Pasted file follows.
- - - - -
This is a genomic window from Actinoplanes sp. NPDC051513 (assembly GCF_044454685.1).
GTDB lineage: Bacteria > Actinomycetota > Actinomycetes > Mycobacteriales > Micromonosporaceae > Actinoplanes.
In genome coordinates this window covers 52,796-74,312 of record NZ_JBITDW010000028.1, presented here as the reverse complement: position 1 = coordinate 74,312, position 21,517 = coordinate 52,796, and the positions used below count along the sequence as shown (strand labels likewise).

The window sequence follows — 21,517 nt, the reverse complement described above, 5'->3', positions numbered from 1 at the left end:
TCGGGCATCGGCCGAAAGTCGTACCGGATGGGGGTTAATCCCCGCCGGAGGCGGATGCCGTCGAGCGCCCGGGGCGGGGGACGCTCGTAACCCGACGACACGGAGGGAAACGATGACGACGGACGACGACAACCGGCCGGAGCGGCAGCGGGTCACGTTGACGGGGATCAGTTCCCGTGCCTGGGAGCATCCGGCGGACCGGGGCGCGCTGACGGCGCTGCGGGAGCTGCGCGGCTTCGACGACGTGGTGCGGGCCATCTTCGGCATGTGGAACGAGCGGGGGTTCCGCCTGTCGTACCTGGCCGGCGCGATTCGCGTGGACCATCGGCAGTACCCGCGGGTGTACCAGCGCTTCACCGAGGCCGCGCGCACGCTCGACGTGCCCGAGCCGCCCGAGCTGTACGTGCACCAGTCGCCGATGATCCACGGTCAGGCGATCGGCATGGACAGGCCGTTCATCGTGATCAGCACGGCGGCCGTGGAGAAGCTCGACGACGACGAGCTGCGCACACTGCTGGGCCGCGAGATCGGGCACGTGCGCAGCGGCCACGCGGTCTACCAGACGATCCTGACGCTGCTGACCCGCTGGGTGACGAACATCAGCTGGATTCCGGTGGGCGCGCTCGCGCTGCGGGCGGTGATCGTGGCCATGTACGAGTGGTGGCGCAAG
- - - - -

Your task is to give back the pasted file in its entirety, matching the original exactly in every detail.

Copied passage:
This is a genomic window from Actinoplanes sp. NPDC051513 (assembly GCF_044454685.1).
GTDB lineage: Bacteria > Actinomycetota > Actinomycetes > Mycobacteriales > Micromonosporaceae > Actinoplanes.
In genome coordinates this window covers 52,796-74,312 of record NZ_JBITDW010000028.1, presented here as the reverse complement: position 1 = coordinate 74,312, position 21,517 = coordinate 52,796, and the positions used below count along the sequence as shown (strand labels likewise).

The window sequence follows — 21,517 nt, the reverse complement described above, 5'->3', positions numbered from 1 at the left end:
TCGGGCATCGGCCGAAAGTCGTACCGGATGGGGGTTAATCCCCGCCGGAGGCGGATGCCGTCGAGCGCCCGGGGCGGGGGACGCTCGTAACCCGACGACACGGAGGGAAACGATGACGACGGACGACGACAACCGGCCGGAGCGGCAGCGGGTCACGTTGACGGGGATCAGTTCCCGTGCCTGGGAGCATCCGGCGGACCGGGGCGCGCTGACGGCGCTGCGGGAGCTGCGCGGCTTCGACGACGTGGTGCGGGCCATCTTCGGCATGTGGAACGAGCGGGGGTTCCGCCTGTCGTACCTGGCCGGCGCGATTCGCGTGGACCATCGGCAGTACCCGCGGGTGTACCAGCGCTTCACCGAGGCCGCGCGCACGCTCGACGTGCCCGAGCCGCCCGAGCTGTACGTGCACCAGTCGCCGATGATCCACGGTCAGGCGATCGGCATGGACAGGCCGTTCATCGTGATCAGCACGGCGGCCGTGGAGAAGCTCGACGACGACGAGCTGCGCACACTGCTGGGCCGCGAGATCGGGCACGTGCGCAGCGGCCACGCGGTCTACCAGACGATCCTGACGCTGCTGACCCGCTGGGTGACGAACATCAGCTGGATTCCGGTGGGCGCGCTCGCGCTGCGGGCGGTGATCGTGGCCATGTACGAGTGGTGGCGCAAG